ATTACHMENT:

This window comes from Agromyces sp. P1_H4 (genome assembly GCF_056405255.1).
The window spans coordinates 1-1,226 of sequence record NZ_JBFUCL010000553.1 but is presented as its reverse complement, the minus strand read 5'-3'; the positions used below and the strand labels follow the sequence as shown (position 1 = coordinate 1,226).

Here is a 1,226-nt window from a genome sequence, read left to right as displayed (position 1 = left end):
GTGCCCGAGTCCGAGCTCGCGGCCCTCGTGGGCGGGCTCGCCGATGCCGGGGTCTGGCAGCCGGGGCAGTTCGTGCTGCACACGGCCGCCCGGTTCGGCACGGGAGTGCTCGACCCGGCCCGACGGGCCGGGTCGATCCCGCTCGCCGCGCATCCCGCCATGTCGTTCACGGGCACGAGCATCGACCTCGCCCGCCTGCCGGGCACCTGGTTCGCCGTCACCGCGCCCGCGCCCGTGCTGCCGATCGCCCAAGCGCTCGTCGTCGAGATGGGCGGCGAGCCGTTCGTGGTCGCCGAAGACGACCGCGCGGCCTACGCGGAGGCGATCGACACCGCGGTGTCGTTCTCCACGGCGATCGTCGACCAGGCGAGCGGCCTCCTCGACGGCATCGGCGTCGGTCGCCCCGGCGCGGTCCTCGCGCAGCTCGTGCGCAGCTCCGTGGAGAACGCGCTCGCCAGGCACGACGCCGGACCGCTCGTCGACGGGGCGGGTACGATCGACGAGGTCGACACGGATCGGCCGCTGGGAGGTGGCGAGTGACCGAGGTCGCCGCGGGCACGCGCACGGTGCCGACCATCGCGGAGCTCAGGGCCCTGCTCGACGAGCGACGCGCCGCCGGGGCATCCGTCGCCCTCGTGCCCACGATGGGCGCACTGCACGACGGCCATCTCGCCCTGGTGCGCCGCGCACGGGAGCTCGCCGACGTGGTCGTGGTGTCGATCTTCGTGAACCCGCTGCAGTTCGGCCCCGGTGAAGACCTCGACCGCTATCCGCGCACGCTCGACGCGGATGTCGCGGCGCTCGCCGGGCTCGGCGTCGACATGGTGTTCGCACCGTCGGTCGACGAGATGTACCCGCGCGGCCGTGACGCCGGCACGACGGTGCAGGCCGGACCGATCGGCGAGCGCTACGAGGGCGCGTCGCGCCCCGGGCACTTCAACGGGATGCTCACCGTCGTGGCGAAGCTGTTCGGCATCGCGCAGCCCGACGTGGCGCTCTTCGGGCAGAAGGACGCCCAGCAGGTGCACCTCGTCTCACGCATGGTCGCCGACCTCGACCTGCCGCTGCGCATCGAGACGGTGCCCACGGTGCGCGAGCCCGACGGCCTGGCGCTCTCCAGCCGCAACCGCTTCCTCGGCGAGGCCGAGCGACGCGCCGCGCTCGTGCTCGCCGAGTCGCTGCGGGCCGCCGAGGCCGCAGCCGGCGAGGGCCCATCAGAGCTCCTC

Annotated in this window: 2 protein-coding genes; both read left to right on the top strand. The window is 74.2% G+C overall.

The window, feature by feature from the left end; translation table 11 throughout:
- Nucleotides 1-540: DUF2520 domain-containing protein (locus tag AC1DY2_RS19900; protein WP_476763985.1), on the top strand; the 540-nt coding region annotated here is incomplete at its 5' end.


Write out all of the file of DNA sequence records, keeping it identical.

This window comes from Agromyces sp. P1_H4 (genome assembly GCF_056405255.1).
The window spans coordinates 1-1,226 of sequence record NZ_JBFUCL010000553.1 but is presented as its reverse complement, the minus strand read 5'-3'; the positions used below and the strand labels follow the sequence as shown (position 1 = coordinate 1,226).

Here is a 1,226-nt window from a genome sequence, read left to right as displayed (position 1 = left end):
GTGCCCGAGTCCGAGCTCGCGGCCCTCGTGGGCGGGCTCGCCGATGCCGGGGTCTGGCAGCCGGGGCAGTTCGTGCTGCACACGGCCGCCCGGTTCGGCACGGGAGTGCTCGACCCGGCCCGACGGGCCGGGTCGATCCCGCTCGCCGCGCATCCCGCCATGTCGTTCACGGGCACGAGCATCGACCTCGCCCGCCTGCCGGGCACCTGGTTCGCCGTCACCGCGCCCGCGCCCGTGCTGCCGATCGCCCAAGCGCTCGTCGTCGAGATGGGCGGCGAGCCGTTCGTGGTCGCCGAAGACGACCGCGCGGCCTACGCGGAGGCGATCGACACCGCGGTGTCGTTCTCCACGGCGATCGTCGACCAGGCGAGCGGCCTCCTCGACGGCATCGGCGTCGGTCGCCCCGGCGCGGTCCTCGCGCAGCTCGTGCGCAGCTCCGTGGAGAACGCGCTCGCCAGGCACGACGCCGGACCGCTCGTCGACGGGGCGGGTACGATCGACGAGGTCGACACGGATCGGCCGCTGGGAGGTGGCGAGTGACCGAGGTCGCCGCGGGCACGCGCACGGTGCCGACCATCGCGGAGCTCAGGGCCCTGCTCGACGAGCGACGCGCCGCCGGGGCATCCGTCGCCCTCGTGCCCACGATGGGCGCACTGCACGACGGCCATCTCGCCCTGGTGCGCCGCGCACGGGAGCTCGCCGACGTGGTCGTGGTGTCGATCTTCGTGAACCCGCTGCAGTTCGGCCCCGGTGAAGACCTCGACCGCTATCCGCGCACGCTCGACGCGGATGTCGCGGCGCTCGCCGGGCTCGGCGTCGACATGGTGTTCGCACCGTCGGTCGACGAGATGTACCCGCGCGGCCGTGACGCCGGCACGACGGTGCAGGCCGGACCGATCGGCGAGCGCTACGAGGGCGCGTCGCGCCCCGGGCACTTCAACGGGATGCTCACCGTCGTGGCGAAGCTGTTCGGCATCGCGCAGCCCGACGTGGCGCTCTTCGGGCAGAAGGACGCCCAGCAGGTGCACCTCGTCTCACGCATGGTCGCCGACCTCGACCTGCCGCTGCGCATCGAGACGGTGCCCACGGTGCGCGAGCCCGACGGCCTGGCGCTCTCCAGCCGCAACCGCTTCCTCGGCGAGGCCGAGCGACGCGCCGCGCTCGTGCTCGCCGAGTCGCTGCGGGCCGCCGAGGCCGCAGCCGGCGAGGGCCCATCAGAGCTCCTC

Annotated in this window: 2 protein-coding genes; both read left to right on the top strand. The window is 74.2% G+C overall.

The window, feature by feature from the left end; translation table 11 throughout:
- Nucleotides 1-540: DUF2520 domain-containing protein (locus tag AC1DY2_RS19900; protein WP_476763985.1), on the top strand; the 540-nt coding region annotated here is incomplete at its 5' end.